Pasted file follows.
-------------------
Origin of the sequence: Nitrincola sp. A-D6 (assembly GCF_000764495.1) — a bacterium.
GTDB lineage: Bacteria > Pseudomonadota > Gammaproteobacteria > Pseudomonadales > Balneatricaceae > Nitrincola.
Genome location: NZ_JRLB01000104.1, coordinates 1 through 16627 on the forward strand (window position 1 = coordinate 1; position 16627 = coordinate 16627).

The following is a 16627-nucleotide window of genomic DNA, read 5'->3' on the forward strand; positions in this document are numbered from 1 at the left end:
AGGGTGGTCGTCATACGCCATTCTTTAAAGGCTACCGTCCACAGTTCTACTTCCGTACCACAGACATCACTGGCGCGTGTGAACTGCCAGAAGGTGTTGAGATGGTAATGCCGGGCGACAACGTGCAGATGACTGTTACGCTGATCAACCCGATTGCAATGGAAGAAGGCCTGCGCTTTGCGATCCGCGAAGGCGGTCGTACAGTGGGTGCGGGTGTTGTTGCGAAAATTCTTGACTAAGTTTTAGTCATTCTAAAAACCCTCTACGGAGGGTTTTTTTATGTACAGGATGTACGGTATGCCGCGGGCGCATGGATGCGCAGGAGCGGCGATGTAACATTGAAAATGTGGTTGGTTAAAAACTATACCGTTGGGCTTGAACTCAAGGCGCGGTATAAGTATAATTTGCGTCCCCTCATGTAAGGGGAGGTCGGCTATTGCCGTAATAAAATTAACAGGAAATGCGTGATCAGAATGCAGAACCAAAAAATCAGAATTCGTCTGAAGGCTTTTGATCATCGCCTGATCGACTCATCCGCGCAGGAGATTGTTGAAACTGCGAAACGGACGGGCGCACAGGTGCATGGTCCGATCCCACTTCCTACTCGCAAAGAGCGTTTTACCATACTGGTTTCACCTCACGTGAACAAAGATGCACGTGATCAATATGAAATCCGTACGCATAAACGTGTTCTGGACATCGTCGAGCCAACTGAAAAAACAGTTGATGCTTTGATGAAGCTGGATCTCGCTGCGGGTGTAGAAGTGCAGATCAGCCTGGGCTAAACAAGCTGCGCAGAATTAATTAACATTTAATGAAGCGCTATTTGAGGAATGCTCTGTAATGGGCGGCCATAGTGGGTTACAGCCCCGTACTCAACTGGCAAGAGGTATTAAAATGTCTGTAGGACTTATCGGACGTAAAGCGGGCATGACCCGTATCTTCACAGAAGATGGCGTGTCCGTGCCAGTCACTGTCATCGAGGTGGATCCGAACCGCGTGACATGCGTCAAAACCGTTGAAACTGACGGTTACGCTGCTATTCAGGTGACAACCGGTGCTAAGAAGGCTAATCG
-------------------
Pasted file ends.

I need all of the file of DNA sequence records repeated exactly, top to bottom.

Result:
Origin of the sequence: Nitrincola sp. A-D6 (assembly GCF_000764495.1) — a bacterium.
GTDB lineage: Bacteria > Pseudomonadota > Gammaproteobacteria > Pseudomonadales > Balneatricaceae > Nitrincola.
Genome location: NZ_JRLB01000104.1, coordinates 1 through 16627 on the forward strand (window position 1 = coordinate 1; position 16627 = coordinate 16627).

The following is a 16627-nucleotide window of genomic DNA, read 5'->3' on the forward strand; positions in this document are numbered from 1 at the left end:
AGGGTGGTCGTCATACGCCATTCTTTAAAGGCTACCGTCCACAGTTCTACTTCCGTACCACAGACATCACTGGCGCGTGTGAACTGCCAGAAGGTGTTGAGATGGTAATGCCGGGCGACAACGTGCAGATGACTGTTACGCTGATCAACCCGATTGCAATGGAAGAAGGCCTGCGCTTTGCGATCCGCGAAGGCGGTCGTACAGTGGGTGCGGGTGTTGTTGCGAAAATTCTTGACTAAGTTTTAGTCATTCTAAAAACCCTCTACGGAGGGTTTTTTTATGTACAGGATGTACGGTATGCCGCGGGCGCATGGATGCGCAGGAGCGGCGATGTAACATTGAAAATGTGGTTGGTTAAAAACTATACCGTTGGGCTTGAACTCAAGGCGCGGTATAAGTATAATTTGCGTCCCCTCATGTAAGGGGAGGTCGGCTATTGCCGTAATAAAATTAACAGGAAATGCGTGATCAGAATGCAGAACCAAAAAATCAGAATTCGTCTGAAGGCTTTTGATCATCGCCTGATCGACTCATCCGCGCAGGAGATTGTTGAAACTGCGAAACGGACGGGCGCACAGGTGCATGGTCCGATCCCACTTCCTACTCGCAAAGAGCGTTTTACCATACTGGTTTCACCTCACGTGAACAAAGATGCACGTGATCAATATGAAATCCGTACGCATAAACGTGTTCTGGACATCGTCGAGCCAACTGAAAAAACAGTTGATGCTTTGATGAAGCTGGATCTCGCTGCGGGTGTAGAAGTGCAGATCAGCCTGGGCTAAACAAGCTGCGCAGAATTAATTAACATTTAATGAAGCGCTATTTGAGGAATGCTCTGTAATGGGCGGCCATAGTGGGTTACAGCCCCGTACTCAACTGGCAAGAGGTATTAAAATGTCTGTAGGACTTATCGGACGTAAAGCGGGCATGACCCGTATCTTCACAGAAGATGGCGTGTCCGTGCCAGTCACTGTCATCGAGGTGGATCCGAACCGCGTGACATGCGTCAAAACCGTTGAAACTGACGGTTACGCTGCTATTCAGGTGACAACCGGTGCTAAGAAGGCTAATCG